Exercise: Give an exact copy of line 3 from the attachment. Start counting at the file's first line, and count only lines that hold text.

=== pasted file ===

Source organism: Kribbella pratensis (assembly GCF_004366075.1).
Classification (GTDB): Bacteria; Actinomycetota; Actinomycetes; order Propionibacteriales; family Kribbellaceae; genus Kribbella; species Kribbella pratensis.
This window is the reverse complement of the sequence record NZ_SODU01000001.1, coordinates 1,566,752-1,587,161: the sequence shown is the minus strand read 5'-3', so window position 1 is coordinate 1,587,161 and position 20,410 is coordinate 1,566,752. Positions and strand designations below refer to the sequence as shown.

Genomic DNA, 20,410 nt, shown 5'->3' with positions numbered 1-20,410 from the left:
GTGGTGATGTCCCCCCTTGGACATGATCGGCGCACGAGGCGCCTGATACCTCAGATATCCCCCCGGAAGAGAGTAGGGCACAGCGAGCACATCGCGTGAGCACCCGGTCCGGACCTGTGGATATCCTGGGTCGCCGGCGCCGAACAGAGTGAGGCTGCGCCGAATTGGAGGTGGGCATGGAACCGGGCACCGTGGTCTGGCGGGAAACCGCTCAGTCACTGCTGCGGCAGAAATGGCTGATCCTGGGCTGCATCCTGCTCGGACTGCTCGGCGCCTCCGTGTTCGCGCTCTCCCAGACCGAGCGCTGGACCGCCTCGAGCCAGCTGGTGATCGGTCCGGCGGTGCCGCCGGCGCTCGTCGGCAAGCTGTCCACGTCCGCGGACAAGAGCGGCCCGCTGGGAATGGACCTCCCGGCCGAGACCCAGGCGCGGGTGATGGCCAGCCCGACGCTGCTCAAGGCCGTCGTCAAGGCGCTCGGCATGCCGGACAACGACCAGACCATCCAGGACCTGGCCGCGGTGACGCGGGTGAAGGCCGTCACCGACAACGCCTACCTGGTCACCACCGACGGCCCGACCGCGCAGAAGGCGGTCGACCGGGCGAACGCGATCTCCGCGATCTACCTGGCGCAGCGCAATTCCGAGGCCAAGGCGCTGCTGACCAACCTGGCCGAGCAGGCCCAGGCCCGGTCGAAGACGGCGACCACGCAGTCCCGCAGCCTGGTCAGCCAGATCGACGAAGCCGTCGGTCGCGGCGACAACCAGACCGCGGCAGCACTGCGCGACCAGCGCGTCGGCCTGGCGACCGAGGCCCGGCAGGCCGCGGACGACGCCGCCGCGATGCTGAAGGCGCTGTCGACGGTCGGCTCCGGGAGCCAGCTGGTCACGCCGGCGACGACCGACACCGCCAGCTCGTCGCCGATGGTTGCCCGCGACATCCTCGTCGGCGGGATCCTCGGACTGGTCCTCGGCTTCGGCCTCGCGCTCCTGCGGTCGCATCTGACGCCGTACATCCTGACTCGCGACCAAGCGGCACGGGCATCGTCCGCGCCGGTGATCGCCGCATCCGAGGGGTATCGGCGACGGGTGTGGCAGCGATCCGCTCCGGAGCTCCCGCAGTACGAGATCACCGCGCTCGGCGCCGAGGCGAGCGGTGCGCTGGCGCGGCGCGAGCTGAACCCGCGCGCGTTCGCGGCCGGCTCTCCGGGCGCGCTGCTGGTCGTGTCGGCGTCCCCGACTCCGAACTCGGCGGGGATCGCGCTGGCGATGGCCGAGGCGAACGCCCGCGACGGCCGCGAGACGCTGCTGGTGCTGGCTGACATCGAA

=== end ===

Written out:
This window is the reverse complement of the sequence record NZ_SODU01000001.1, coordinates 1,566,752-1,587,161: the sequence shown is the minus strand read 5'-3', so window position 1 is coordinate 1,587,161 and position 20,410 is coordinate 1,566,752. Positions and strand designations below refer to the sequence as shown.